OFFICE OF Report of Audit INSPECTOR GENERAL Contracting Activities A-11-01 Veronica McCain Auditor-in-Charge November 17, 2011 FARM CREDIT ADMINISTRATION Memo orandum Office of Inspector General 1501 Farm Cre edit Drive McLean, Virginnia 22102-509 90 Novemb ber 17, 2011 The Hon norable Lelan nd A. Strom, Chairman an nd Chief Exe ecutive Office er The Hon norable Kenn neth A. Spearman, Board Member The Hon norable Jill Lo ong Thompso on, Board Me ember Farm Crredit Adminisstration 1501 Fa arm Credit Drrive McLean, Virginia 22102-5090 Dear Ch hairman Strom m and Board d Members Spearman and Long Thom mpson: The Offiice of the Ins spector Gen neral compleeted an auditt of the contrracting activvity at the Fa arm Credit Administratioon (FCA or Agency). Thee objective o f this audit was to deterrmine whethe er FCA’s contracting environment is efficient and effective e in acquiring g products and services that provide the best value to FCA. The resuults of our audit revealed that there ha ave been imp provements in n the contraccting processs since ou ur last audit conducted in 2002. Contracting r officerr’s technical representativves are receivving standarddized training g every 18 mo onths. Also contract file maintenance e has improve ed with file documentation better organized and with a more complete e history of procurement transactions.. Howeve er, manageme ent and operrations of the e Agency’s prrocurement fu unction still need improvement. Specifially, contrac ctors are perf rforming a fun nction (exammination) that is inherently governmmental and pe erforming perrsonal servic ces contracts, both prohib bited by Fede eral and Agen ncy guideline es; a contracct pre-award process was inappropriatte; procurement oversight needs improvement; procurrement office e staff lacked sufficient tra aining; and prrocurement guidance did not include essential info ormation. We condducted the au udit in accord dance with Government Auditing Stan ndards issued d by the Comptro oller General for audits of Federal orga anizations, programs, acttivities, and fu unctions. We e conducte ed fieldwork from February 2011 throu ugh August 2011. We prrovided a dra aft report to manageement on Octtober 18, 201 11, and we haave includedd their written response. We would like to highhlight the coo operative actiions of the Office of Mana agement Serrvices. Beforre issuance e of the final report, the Office of Mana agement Serrvices took co orrective action to close-o out all seven ag greed-upon actions in this s report. We app preciate the courtesies and professio onalism extennded to the audit staff. If you have e any question ns about this audit, I would d be pleased d to meet with h you at yourr conveniencce. Respecttfully, Carl A. Clinefelter Inspectoor General Table of Contents BACKGROUND………………………………………………………………………………. 1 Prior OIG Audit of Contracting………………………………………………………........... 2 OBJECTIVE AND SCOPE………………………………………………………………… 3 FINDINGS AND RECOMMENDATIONS…………………………………………… 4 CONTRACTS AWARDED OUTSIDE FEDERAL AND AGENCY GUIDELINES…………. 4 Inherently Governmental…………………………………………………………………….. 4 Personal Services…………………………………………………………………………….. 5 INAPPROPRIATE CONTRACT PRE-AWARD PROCESS…………………………………. 7 PROCUREMENT OFFICE OVERSIGHT NEEDS IMPROVEMENT……………………….. 9 Purchase Card Procedures Not Followed…………………………………………………. 9 Contract Modification Not Appropriately Processed……………………………………… 9 Inconsistent Contract Provisions ……………………………………………………………10 Contract File Reviews Discontinued …...…………………………………………………..10 PROCUREMENT STAFF TRAINING AND GUIDANCE NOT ADEQUATE………………..12 Procurement Office Staff Training Not Sufficient…………………………………………...12 Procurement Guidance Missing Essential Information..…………………………………...13 FOLLOW UP ON PRIOR OIG AUDIT REPORT……………………………………………Appendix FCA RESPONSE BACKGROUND The Chairman of the Farm Credit Administration (FCA) has delegated contracting authority and authority to enter into interagency agreements to the Chief Human Capital Officer (CHCO) who serves as the contracting officer. The Chairman derives contracting authority from Section 5.14 of the Farm Credit Act of 1971, as amended; the Federal Acquisition Regulation (FAR); and 31 U.S.C. §1535 (See Office of the Chairman and Chief Executive Officer, Del-9). The contracting officer is also the alternate Designated Agency Ethics Official (DAEO). The contracting officer enters into, administers, and terminates contractual actions on behalf of the FCA. Working for the contracting officer is a contract specialist who assists with contract administration, maintains the contract files and database, and interacts with staff on procurement actions. For contracts requiring frequent interaction with outside vendors, an individual chosen by the contracting officer performs specific duties during the term of the contract. This person is known as the contracting officer’s technical representative (COTR). There is a COTR in each office except the Office of Congressional and Public Affairs. Contracting duties and responsibilities include: Development, negotiation, and award of contracts. Contract oversight, administration, and disposition. Procurement record filing and file maintenance. The Agency’s policies and procedures for procurements are outlined in the following directives: Administrative Policy Number 812, Contracting Procurement/Policy and Implementing Procedures, establishes the FCA’s policy and procedures for contracting and procurement. Administrative Policy Number 840, Role and Responsibility of the Contracting Officer’s Technical Representative, delineates the COTR selection process and the COTR’s responsibilities. Administrative Policy Number 855, Interagency Agreements, establishes the FCA’s policy and procedures for entering into an interagency agreement. Office of Management Services (OMS) Directive 3, Contract Review Process for Legal Sufficiency, establishes the basis for obtaining a legal review. OMS Directive 4, Contract Desk Manual, provides additional implementing direction regarding the Agency’s policies and procedures for contracts. FARM CREDIT ADMINISTRATION’S CONTRACTING ACTIVITIES 1 OMS Directive 6, Charge Card Operating Procedures, is the operating manual for commercial purchase cardholders and approving officials. Office of the Chairman and Chief Executive Officer, Del-9, delegates to the CHCO the authority to act as the Agency’s contracting officer. In April 2006, the Agency executed a 6-month agreement for financial services, including procurement, with the Department of the Treasury’s Bureau of the Public Debt (BPD). In September 2006, the FCA executed an agreement with BPD for financial services, including procurement, for all of fiscal year (FY) 2007. However, in March 2007, the Agency brought the procurement function back in-house because there was growing frustration among FCA staff with BPD’s contracting processes and timeliness. Prior OIG Audit of Contracting In August 2002, the Office of Inspector General (OIG) completed an audit of the contracting activity at the FCA. The objective of the audit was to determine if FCA’s contracting environment and processes provided adequate controls and safeguards to prevent fraud, waste, and abuse. The audit found that many procurement actions resulted in cost efficient purchases of products and services. However, there were problems with 41 percent of procurement actions reviewed. Many of the problems identified were attributed to inattention to contract management responsibilities. Specifically, inadequate acquisition planning, unauthorized commitments, and lax procurement oversight had made the Agency vulnerable to waste and abuse. A complete list of the audit’s 2 recommendations and 8 agreed-upon actions is in the Appendix. Since the 2002 audit, contracting processes have improved. For example, the procurement office has established a COTR training program that includes the COTRs receiving training every 18 months. Also contract files maintenance has improved with file documentation being better organized and including a more complete history of procurement transactions. However, with respect to the prior audit’s recommendations and agreed-upon actions, 2 agreed- upon actions need further resolution. Agreed-upon action A5 required training for contracting staff on personal services contracts and delegated authority responsibilities. Contracting staff received training on these specific topics; however, this current audit found that continuous training is needed to ensure staff remains proficient in performing their duties and responsibilities. See page 12. Agreed-upon action A7 required quarterly reviews of procurement files and documentation of those reviews to be maintained in the central contract files. The contracting officer stated to us that quarterly reviews are no longer completed. This and other findings from the current audit indicate the procurement function continues to have significant deficiencies. FARM CREDIT ADMINISTRATION’S CONTRACTING ACTIVITIES 2 OBJECTIVE AND SCOPE The objective of this audit was to determine whether the FCA’s contracting environment is efficient and effective in acquiring products and services that provide the best value to FCA. The scope of the audit work included the following: interviews with OMS, Office of Examination (OE), and Office of Secondary Market Oversight (OSMO) staff; review of Federal and Agency guidance that pertains to the procurement process; review of the Agency’s procurement process which includes awarding contracts, contract administration, and recordkeeping; review of the procurement staff’s training records; and follow-up on the recommendations and agreed-upon actions from the OIG Audit Report 02-03, FCA Contracting Activity, issued August 27, 2002. Computer Data Used For FYs 2009 and 2010, the procurement office provided a listing of all contracts, purchase orders, interagency agreements, and purchase card transactions. We tested the accuracy of the data by reviewing and comparing the data to source documents such as contracts and vendor invoices. We concluded the data were sufficiently reliable for audit purposes. For these two FYs, the Agency’s procurements totaled approximately $4.8 and $5.1 million, respectively. We reviewed a sample of contracts, purchase orders, interagency agreements, and purchase card transactions. The sample included the following: For FYs 2009 and 2010, we judgmentally selected 26 high risk contracts valued at approximately $1.1 million. Our criteria for high risk contracts included: high dollar amount; consultant services; single source awards; and multiple year contracts. For FY 2010, we reviewed 18 interagency agreements valued at approximately $1.2 million to ensure the agreements were being appropriately administered. For FY 2011 we reviewed: o 8 high risk contracts valued at approximately $379,000, and o the procurement office’s purchase card transactions from January-June, valued at approximately $111,000 to ensure procedures were followed and charges were appropriate. Audit fieldwork was performed at FCA headquarters in McLean, Virginia, from February 2011 through August 2011, in accordance with generally accepted auditing standards for Federal audits. FARM CREDIT ADMINISTRATION’S CONTRACTING ACTIVITIES 3 FINDINGS AND RECOMMENDATIONS The management and operations of the Agency’s procurement function need significant improvement. Specifically, we note the following deficiencies: contractors are performing a function (examination) that is inherently governmental and performing personal services contracts, both prohibited by Federal and Agency guidelines; a contract pre-award process was inappropriate; procurement office oversight needs improvement; procurement office staff lacked sufficient training; and procurement guidance did not include essential information. As a result, Federal hiring laws are circumvented; contractors are effectively functioning as FCA employees; a contractor received preferential treatment when awarded a contract; and the procurement process is vulnerable to waste and mismanagement. CONTRACTS AWARDED OUTSIDE FEDERAL AND AGENCY GUIDELINES According to Federal guidelines, an inherently governmental function should only be performed by Government employees. Our audit disclosed that the contractors termed examiner assistants were performing work that is considered inherently governmental and performing personal services contracts, both prohibited by Federal and Agency guidelines. Inherently Governmental An Office of General Counsel (OGC) legal opinion on Contracts for Examination Services dated February 1, 2002, stated “The FCA may enter into service contracts…provided the functions performed are not inherently governmental.” The Agency’s FAIR Act Inventory dated August 16, 2011, and filed with the Office of Management and Budget (OMB), identifies all functions within the OE as inherently governmental. Thus, the Agency’s practice of entering into examiner assistant contracts with private contractors to perform examination services is inconsistent with Government policy and the FCA OGC legal opinion, which is based on its citation of OMB Circular A-76 and section 7.503 (a) of the FAR. FARM CREDIT ADMINISTRATION’S CONTRACTING ACTIVITIES 4 Personal Services There is a prohibition expressed both in the FAR, Part 37, and specified in the Agency’s own contracting provisions prohibiting contractors from performing personal services. For FYs 2009 - 2011, the Agency awarded 23 contracts valued at approximately $1 million for examiner assistants. For each of these 23 FCA examiner assistant contracts, provisions state: “Neither the Contractor nor any of its employees will be considered a Federal employee for any purpose, regarded as performing a personal service, or eligible for civil service employee benefits.” “The contract does not create an employer-employee relationship between FCA and the Contractor.” According to the FAR, a personal services contract is characterized by an employer-employee relationship created between the Government and the contractor. The Government is normally required to obtain its employees by direct hire under competitive appointment as prescribed in Title 5, United States Code, Chapter 33. Obtaining personal services by contract, rather than by direct hire, circumvents this law. The FAR provides descriptive elements that help define whether a contractor is performing personal services. Using the FAR guidance, we determined the examiner assistant contractors were performing work that is considered personal services. The following chart compares the FAR’s descriptive elements of personal services with the examiner assistant contracts. Descriptive Elements Examiner Assistant of Personal Services Contracts Contractors work at examination site alongside FCA Performance on site. employees. Contractors are assigned Agency laptops, Outlook Principle tools and equipment furnished by the accounts, network access & Lotus Notes Database Government. access. Work being performed by the contractor is part of the Services are applied directly to the integral effort Agency’s main mission and is inherently of the organization. governmental functions. Examination services at other agencies are Civilian personnel at similar agencies perform performed by employees. Agency staff stated work comparable service. performed by the contractors is similar to work performed by the examiners. According to the FCA Human Capital Plan there will The need for the service is expected to last be a need for the examiner assistant contractors until longer than a year. 2013. The inherent nature of the service requires Contractors work is directed by the examiner in direct or indirect supervision. charge at the work site. FARM CREDIT ADMINISTRATION’S CONTRACTING ACTIVITIES 5 The procurement office is responsible for reviewing all contract requirements to ensure personal services contracts are not established. For the examiner assistant contracts, the procurement office received task orders from the OE showing contractors were treated like FCA examiners. Below are specific examples of task order activities: “From June 15 - 19 examine loans and “Serve as the activity leader for the loan related assets, conduct interviews examination areas related to accounting with loan officers and executive staff as and System wide financial disclosure.” needed.” “Prepare workpapers for the examiner in “Work with examiners assigned in charge to review and approve.” evaluating the internal controls.” “Conduct other examination activities as “Prepare the assets lead sheet as directed by the examiner in charge.” assigned.” “Provide on the job training to associate “Receipt of computer equipment and examiners.” computer training.” Our analysis shows these contractors are performing an inherently governmental function and providing personal services. This conflict with Federal and Agency guidelines takes on added significance since, according to OE’s section in the Agency’s Human Capital Plan, examiner assistant contractors will continue to be needed until 2013. Appropriate action will need to be taken to remedy these contracting arrangements, which are inconsistent with Federal and Agency guidelines. In checking with the National Credit Union Administration and the Federal Deposit Insurance Corporation, they compete contracts for special analysis related to examination or for short term projects requiring a specific expertise. Neither agency uses retired examiners on active credit union or bank examinations. Based on our discussion of the above finding, the OMS Director and Chief Examiner have taken initial action to address the issues by putting on hold all scheduled and planned contractors completing examination work, both on Farm Credit System (FCS) and United States Department of Agriculture (USDA) contract work. We acknowledge the Agency’s initial steps in resolving this issue. Agreed-Upon Action 1. The OMS Director should request a legal opinion from the OGC on examiner assistant contracts being inconsistent with Federal and Agency guidelines resulting in non-governmental contractors performing an inherently governmental function and providing personal services. Based on the results of the legal opinion, appropriate Agency corrective action should be taken. Agreed-Upon Action Resolution Before issuance of this final report, the Office of General Counsel provided the Office of Management Services a legal opinion on contracting for examination services. Based on the FARM CREDIT ADMINISTRATION’S CONTRACTING ACTIVITIES 6 legal opinion, the Chief Operating Officer approved a Decision Memorandum that included corrective actions to close-out this agreed-upon action. INAPPROPRIATE CONTRACT PRE-AWARD PROCESS According to Administrative Policy Number 812, Contracting Procurement/Policy, “FCA employees shall not take part in any action that may result in or create the appearance of a loss of complete independence or impartiality or adversely affect the public’s confidence in the integrity of the FCA.” During our audit, we discovered an instance where FCA staff actions were not consistent with this policy and, as a result, a contractor received preferential treatment during the contract pre-award process. In 2008, a former FCS employee called a senior level FCA employee with an unsolicited proposal, asking about possible work with OE. After receiving the call, the FCA employee sent an e-mail to several office managers soliciting work for the potential contractor. Below is an excerpt from the e-mail: “… called again to get an update on opportunities to do some contract work for FCA. I obviously didn’t have any new information. Hopefully we can accommodate him since this a great opportunity for us to work with System staff that may be helpful in the future….. …. it seems like we should get him some exposure on some examination assignments to get a feel on how he would do in our environment and so that he can see how we do our jobs. He would like to work about 2 weeks a month, so as much work as you can provide would be great. Let me know if we can make this work.” Two weeks after the e-mail was sent, the former FCS employee was awarded a single source contract for $98,895. Based on the e-mail language and our review of the contract file, the contractor received preferential treatment for the following reasons: The contract was not based on an actual need identified by OE prior to the contract being awarded. Instead, OE found work for the contractor after receiving a call requesting work. The single source justification prepared by OE was not supported. The contract’s single source justification included the following statement: “Based on the urgency of the need, we are asking that a contract be awarded on a single source basis…” Based on the e- mail, there was no evident urgent need for the contractor to perform examination work. Instead, the contract was executed to get the contractor some exposure on the examination function and to see how the contractor would work in FCA’s examination environment. The contract appears to have been primarily structured to accommodate the contractor’s terms. For example, the contractor stated he would like to work about 2 weeks a month and OE staff was willing to satisfy his requirement. FARM CREDIT ADMINISTRATION’S CONTRACTING ACTIVITIES 7 Since the time the initial contract was awarded in 2008, the contractor continued to receive additional contracts each year. As of July 2011, the contractor had received contracts totaling $316,244. In addition to this incident, contracts awarded to former FCA employees are also particularly vulnerable to preferential treatment. Of the 34 contracts reviewed, 23, or 68 percent, involved former employees. These contracts are also at risk of preferential treatment for the following reasons: Contracts awarded to former FCA employees were all single source awards. Contract services were for similar work the contractor performed prior to leaving the Agency. Agency staff may favor a former employee due to the working relationships that were developed when the contractor was employed at FCA. Prior to leaving FCA, employees may have knowledge of contracting opportunities that could influence contracting decisions. OIG staff is aware that one Office of Regulatory Policy retiree verbalized prior to retirement that they were returning under contract subsequent to retirement. The FAR (Part 6) specifies contracting on a sole-source basis should not take the place of advanced planning for specific human capital needs. Contracting with select FCA retirees and accommodating retired System employees creates, at the least, a perception problem that FCA’s contracting may not be impartial. The open, competitive, transparent spirit of government contracting seems compromised in these situations. The Agency’s procurement function should be conducted in a manner above reproach, without preferential treatment. As stated in Administrative Policy Number 812, Contracting Procurement/Policy, “Employees purchasing goods and services shall be held to the highest standards of conduct in performing their duties and shall conduct themselves so as to avoid even the appearance of any impropriety or conflict of interest.” Agreed-Upon Action 2. The OMS Director should coordinate with the DAEO to include the following in the Agency’s ethics and contracting program: an Agency policy on acceptable and prohibited conditions relevant to contracting practices with former FCA and FCS employees; and examples of prohibited contract award practices with former FCA and FCS employees. Agreed-Upon Action Resolution Before issuance of this final report, the Office of Management Services took corrective action to close-out this agreed-upon action. FARM CREDIT ADMINISTRATION’S CONTRACTING ACTIVITIES 8 PROCUREMENT OFFICE OVERSIGHT NEEDS IMPROVEMENT Effective procurement oversight includes management’s and employees’ support in following procurement control mechanisms. Control mechanisms include policies, procedures, and other practices to prevent fraud, waste, abuse, and mismanagement. Our review showed procurement office staff did not always follow control mechanisms to ensure procurements were appropriately administered. Specifically: purchase card procedures were not followed; a contract modification was not appropriately processed; two contractors were reimbursed for expenses that were inconsistent with contract provisions; and contract file reviews were discontinued. Purchase Card Procedures Not Followed According to OMS Directive 6, Charge Card Operating Procedures, it is the responsibility of the purchase cardholder to ensure that the government credit card is not accessible to others. Our review of the contracting officer’s credit card purchases showed the contract specialist continuously used the contracting officer’s credit card to purchase goods and services for the Agency. The credit card bears the individual’s name and should only be used by that person to make purchases. The contracting officer should not allow the contract specialist to use his assigned purchase card. Contract Modification Not Appropriately Processed Prior to a contract price increase modification, the procurement office should receive a request from the program office. In 2011, the procurement office increased a contractor’s hourly rate by 33 percent without supporting documentation from the program office. An OE contract was awarded at a set hourly rate. Six months after the contract was awarded the contracting officer authorized a modification to increase the contractor’s hourly rate by 33 percent. According to the contract specialist, because the contractor had another contract with a different program office, the OSMO, for similar services, at a higher rate, the contractor wanted to be paid the same hourly rate on the OE contract. The OE contract rate was increased with no documentation in the file from the OE asking for the hourly rate increase. In addition, the contract files did not include any information on how each office determined their hourly rate. We discussed with OE and OSMO how the contractor’s hourly rate was computed. We determined that each office had a different process for determining the contractor’s hourly rate. OE based its hourly rate on the base salary FCA employees are paid for similar work, with added adjustment for self-employment taxes and benefits. OSMO based its hourly rate on market research of outside consultant prices. According to OSMO staff, when the contract was initially awarded, the contractor’s hourly rate was FARM CREDIT ADMINISTRATION’S CONTRACTING ACTIVITIES 9 below the market rate. It was agreed that over the contractor’s 5-year performance period, the contractor’s hourly rate would increase to eventually meet a comparable market rate. After the OIG discussed the hourly rate difference with the OE and OSMO, the modified contract was cancelled on June 28, 2011, due to the OE determining services would not be used. Even though the contract was cancelled, procurement staff actions were not appropriate. The procurement office should not increase the price of a contract without justification. The procurement office is the focal point for all contract actions and should be attentive to disparities among contracted services. Inconsistent Contract Provisions An Agency contract provision entitled No Employer/Employee Relationship specifies: “The contractor will be responsible for any and all obligations arising from the status as an independent contractor, including but not limited to tax reporting, payment obligations and professional liability insurance.” For two FCA contractors doing work for another agency, the Agency was reimbursed by that agency for the contractors’ professional liability insurance costs and, as a result, the contracting officer allowed professional liability insurance costs totaling $5,160 to be included in the contractor’s overall reimbursement from FCA, even though the contract provision stated the charge is not allowed. Contract File Reviews Discontinued The OIG Audit Report 02 - 03, FCA Contracting Activity, issued August 27, 2002, included an agreed-upon action that addressed contract file reviews. The Agency agreed to perform quarterly contract file reviews to ensure files were being adequately maintained. According to the contracting officer quarterly reviews are no longer completed. The contracting officer indicated he reviews all procurements being awarded and sees all contract files every day, thus quarterly reviews seemed redundant. However, based on our current findings, these reviews should be reinstated due to the increased annual number of contractual actions and the continued contract file weaknesses. Our review found contract file documents were not always up to date or accurate. Specifically: o For five files, when the COTR changed during the contract performance period, a new COTR designation letter was not issued. o For two files, the single source justification used the wrong name for the contractors. It appears the requestor used a standard justification and did not change the name during the cut and paste process. o For one file, the contracting officer had not signed the single source justification. o For five interagency agreements, the agency providing the service did not sign the agreement. FARM CREDIT ADMINISTRATION’S CONTRACTING ACTIVITIES 10 Contract files were also missing important market research documentation. o For the examiner assistant contracts, various hourly rates were used for the contractor’s price, and the files lacked the basis for the hourly rate. When we discussed with OE the process for determining the hourly rates, they provided us a spreadsheet explaining how the hourly rates were determined. This documentation should have been part of the contract files or at least referenced, and should have been reviewed by the procurement office for price reasonableness prior to awarding the contracts. o For a contract valued at $172,000, the single source justification stated two proposals were received, however, the file only contained the proposal of the company awarded the contract. Both proposals should have been part of the file. Since the 2002 OIG audit of contracting, the number of contracts/purchase orders has increased significantly. At the prior OIG contracting audit, for FY 2001, the Agency had processed 75 contracts/purchase orders valued at approximately $1.6 million. For FYs 2009 and 2010, the Agency processed122 contracts/purchase orders valued at $3.5 million and 121 contracts/purchase orders valued at $3.7 million, respectively. Given the issues identified and the increase in the number of transactions processed, contract files need to be reviewed more thoroughly and consistently to ensure contracts are being appropriately administered. The OMS needs to incorporate more stringent control methods to ensure procurements are being administered appropriately. According to the Agency’s guidance on the evaluation of internal control systems, office directors annually review operations and identify functions that should be included in the office’s internal control systems. For the procurement function, the OMS’s internal control program includes vendor payments and the purchase card program. The OMS should expand its procurement function internal control reviews to ensure: procurement policies and procedures are followed; contract terms are adhered to; and contract files are adequately maintained. Agreed-Upon Action 3. The OMS Director should strengthen internal controls over the contract administration function. Reviews should be completed as follows: quarterly reviews to ensure contract files are adequately maintained. The reviews should ensure that, at a minimum: o file documents are accurate and complete. o files contain supporting documentation for contract modifications that change the contract’s scope and price. o files contain all relevant acquisition history information. FARM CREDIT ADMINISTRATION’S CONTRACTING ACTIVITIES 11 yearly reviews to ensure procurement policies and procedures are followed during the acquisition process. Agreed-Upon Action Resolution Before issuance of this final report, the Office of Management Services took corrective action to close-out this agreed-upon action. PROCUREMENT STAFF TRAINING AND GUIDANCE NOT ADEQUATE An effective procurement operation includes developing staff skills and providing adequate guidance to ensure procurement actions are administered appropriately. Our audit found the procurement staff lacked sufficient training and procurement guidance did not include essential information to ensure procurements were appropriately administered. Procurement Office Staff Training Not Sufficient The procurement office staff includes the contracting officer and a contract specialist. The contracting officer is also the Agency’s CHCO and his time is split between the two functions. The contracting officer has been delegated the authority to execute and administer all contracts, interagency agreements, and memoranda of understanding. The contracting officer has been in his position for 16 years. The contract specialist manages the day-to-day operations of the procurement office. This includes reviewing requisitions, administering contracts, maintaining contract database and files, and interacting with staff on procurement actions. The contract specialist has been in her position for 4 years and has a warrant to sign contracts up to $50,000. Prior to being appointed to this position, the contract specialist had no prior contracting experience. The procurement office is intended to be the Agency’s procurement expert. Therefore, procurement office staff should be receiving continuous training to ensure they remain proficient in performing their duties and responsibilities. For FYs 2010 - 2011, the contracting officer’s and contract specialist’s training included a three hour COTR training with the BPD and an online training video on Solutions for Enterprise-Wide Procurement. Given the procurement office staff’s responsibilities and warrant authority, the training received is not sufficient according to Federal guidelines. The Office of Federal Procurement Policy has established a contract certification program which outlines the core training requirements for contract personnel. The program was established to assist agencies with developing their contract staff skills and identifying training needs. Based on this program guidance, contracting personnel, including those with a warrant, should receive at a minimum 80 continuous learning points (CLP) every two years. However, the contracting officer’s and contract specialist’s training for FYs 2010 - 2011 only amounted to 6 CLPs. Even though it is not mandatory that the Agency follow the Office of Federal Procurement Policy FARM CREDIT ADMINISTRATION’S CONTRACTING ACTIVITIES 12 (which is primarily focused on training for the FAR requirements), there should be an Agency policy to set forth minimum training requirements. Procurement Guidance Missing Essential Information Directive 4, Contract Desk Manual, outlines additional implementing direction regarding policies and procedures for procurements. Our review of this guidance showed it lacked the following essential information: Personal Services - Contractors performing personal services have been a continuous issue with the Agency’s contracts. Our prior and current audits identified problems with personal services contracts. Our prior audit also included an agreed-upon action that procurement staff would receive training on personal services contracts. Given the continued misunderstanding by staff on what are personal services, the Agency needs to provide clear guidance on what is considered personal services and provide examples of situations that establish a personal services contract. This type of guidance can help prevent this situation from arising again. Contract Modifications - Contract modification can significantly change a contract’s scope and price. The contract manual does not address the contract modification process. Procedures on how modifications are to be processed should ensure changes made are appropriate and agreed to by all parties. Contract Closeout - Requirements for closing out contract files should be addressed to ensure files are closed out appropriately and efficiently. Office of the Chairman and Chief Executive Officer, Del-9, dated February 25, 2010, which delegates contracting authority to the CHCO, is out of date in that it references a contract amount limitation to this delegated authority in FCA Board Policy Statement No. 64. However, Policy Statement No. 64 was revised in July 2011 removing what we assume is the referenced contract amount limitation language, i.e., “The objective of single procurements and the provision of services or materials in excess of $100,000 will be made during the budget approval process.” The effect is that the delegation to the CHCO now contains no contract amount limitation. Agreed-Upon Actions 4. The OMS Director should establish a policy that identifies the minimum amount, type, and frequency of training required of the contracting officer and contract specialist. 5. The OMS Director should ensure the contracting officer and contract specialist develop a training plan each year that meets the minimum training requirements. The plan should be reviewed annually to ensure training has been taken and to assess the development of skills and knowledge. FARM CREDIT ADMINISTRATION’S CONTRACTING ACTIVITIES 13 6. The contracting officer should revise Directive 4, Contract Desk Manual, to include the following: a definition of a personal services and examples of what is considered a personal services; the procedures for processing contract modifications; and the contract close-out procedures. 7. The OMS Director should take appropriate action to address the inconsistency between delegated authority to the contracting officer under Del-9 and the revised Board Policy Statement No. 64. Agreed-Upon Actions Resolution Before issuance of this final report, the Office of Management Services took corrective action to close-out these agreed-upon actions. FARM CREDIT ADMINISTRATION’S CONTRACTING ACTIVITIES 14 Appendix FOLLOW UP ON PRIOR OIG AUDIT REPORT As part of this audit, we followed up on the OIG Audit Report 02-03, FCA Contracting Activity, issued August 27, 2002. The objective of the prior audit was to determine if FCA’s contracting environment and processes being used provided adequate controls and safeguards to prevent fraud, waste, and abuse. The 2002 audit report included two recommendations and eight agreed-upon actions. Our review showed that for two of the agreed-upon actions the Agency still needs to take corrective actions. They are: “The CAO should ensure procurement staff receives training on personal service contracts and delegated authority responsibilities.” “OCAO management should complete quarterly reviews of procurement files. Documentation of the reviews should be maintained in the central contract file.” We address the resolution to these agreed-upon actions in the current audit report section, Procurement Office Oversight Needs Improvement. The following chart shows the status of all recommendations and agreed-upon actions. FARM CREDIT ADMINISTRATION’S CONTRACTING ACTIVITIES 15 Recommendations and Agreed-Upon Actions R – Recommendation Current Status A – Agreed-Upon Action A1. OCAO should stop processing further amendments on the financial The Agency no longer has a contract with this system support contract until a review is completed to determine whether the vendor. contract should be completed. If the contract cannot be completed, review should include a detailed justification identifying the reason(s) for non- competitive procedures. A2. OCAO should require the requestor to provide cost comparison analysis At the time of the audit the Agency had three car prior to car lease renewal. The analysis should be maintained in the leases. Currently, the Agency uses one car for procurement file. group travel. This agreed-upon action has thus been closed. A3. The CAO should ensure procurement staff is reviewing at last three Generally contract files included GSA Advantage vendors’ price list or use GSA Advantage on-line shopping services for on-line price list for services being requested. acquisition exceeding $2,500 when using the Federal Supply Schedule. R4. The OCAO should discontinue the Ford Grand Marquis lease. Grand Marquis car lease no longer exist. A5. The CAO should ensure procurement staff receives training on personal Procurement staff have not received adequate service contracts and delegated authority responsibilities. training. The prohibited procurement and staff training findings address this issue. R6. The CAO should obtain Chief Executive Officer approval for an exception Contract has been terminated. to the FAR requirement on the OCFO personal service contract. If approval is not received, the contract should be terminated immediately. A7. OCAO management should complete quarterly reviews of procurement Quarterly reviews are no longer completed. files. Documentation of the reviews should be maintained in the central contract file. A8. OCFO should provide OCAO will copies of all payment information related Contract payment information is being tracked by to purchase orders, contracts and interagency agreements for inclusion in the COTRs who maintain payment information OCAO’s procurement files. files. Interagency agreements and purchase card payments are maintained in the procurement office files. A9. OCAO should update the Policies and Procedures Manual 840 and The Agency has developed their own guidance OCAO Directive 3 and 4 to reflect current FAR guidelines and the Agency’s and no longer use the FAR. organizational structure. A10. The CAO should complete a review to determine whether the The Agency outsourced the procurement function procurement staff can be further streamlined. The review should include a in November 2005. In March 2007, FCA decided cost-benefit analysis on using outside sources to assist with Agency contract to bring the procurement function back in-house. services versus in-house personnel. The procurement staff is currently a contracting officer and contract specialist. FARM CREDIT ADMINISTRATION’S CONTRACTING ACTIVITIES 16 Office of Management Services Response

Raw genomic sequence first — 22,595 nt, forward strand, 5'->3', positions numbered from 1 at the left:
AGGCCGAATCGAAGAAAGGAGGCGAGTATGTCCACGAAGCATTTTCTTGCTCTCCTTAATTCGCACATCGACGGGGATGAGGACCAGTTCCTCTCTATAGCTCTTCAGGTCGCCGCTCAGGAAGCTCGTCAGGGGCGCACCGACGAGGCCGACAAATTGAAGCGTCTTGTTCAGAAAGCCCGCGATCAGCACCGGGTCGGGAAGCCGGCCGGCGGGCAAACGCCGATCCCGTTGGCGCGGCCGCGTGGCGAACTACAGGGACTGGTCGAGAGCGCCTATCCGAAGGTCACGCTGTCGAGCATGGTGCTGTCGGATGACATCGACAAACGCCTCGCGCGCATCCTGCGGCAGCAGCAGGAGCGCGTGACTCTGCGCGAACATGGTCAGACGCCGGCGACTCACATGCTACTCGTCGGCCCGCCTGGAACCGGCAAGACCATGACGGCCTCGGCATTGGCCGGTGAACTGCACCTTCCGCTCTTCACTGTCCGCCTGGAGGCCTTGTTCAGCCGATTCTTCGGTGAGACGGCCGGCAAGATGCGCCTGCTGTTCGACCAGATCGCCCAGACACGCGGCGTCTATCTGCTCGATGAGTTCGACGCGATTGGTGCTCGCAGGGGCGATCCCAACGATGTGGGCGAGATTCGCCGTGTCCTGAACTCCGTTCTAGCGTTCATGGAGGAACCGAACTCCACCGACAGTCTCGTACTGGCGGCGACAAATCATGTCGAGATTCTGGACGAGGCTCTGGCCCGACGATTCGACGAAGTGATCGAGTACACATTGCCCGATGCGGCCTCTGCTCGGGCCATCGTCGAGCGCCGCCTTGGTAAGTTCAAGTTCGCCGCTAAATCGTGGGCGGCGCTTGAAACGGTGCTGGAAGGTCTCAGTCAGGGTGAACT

Published by the Farm Credit Administration, Office of Inspector General on 2011-11-18.
Below is a raw (and likely hideous) rendition of the original report. (PDF)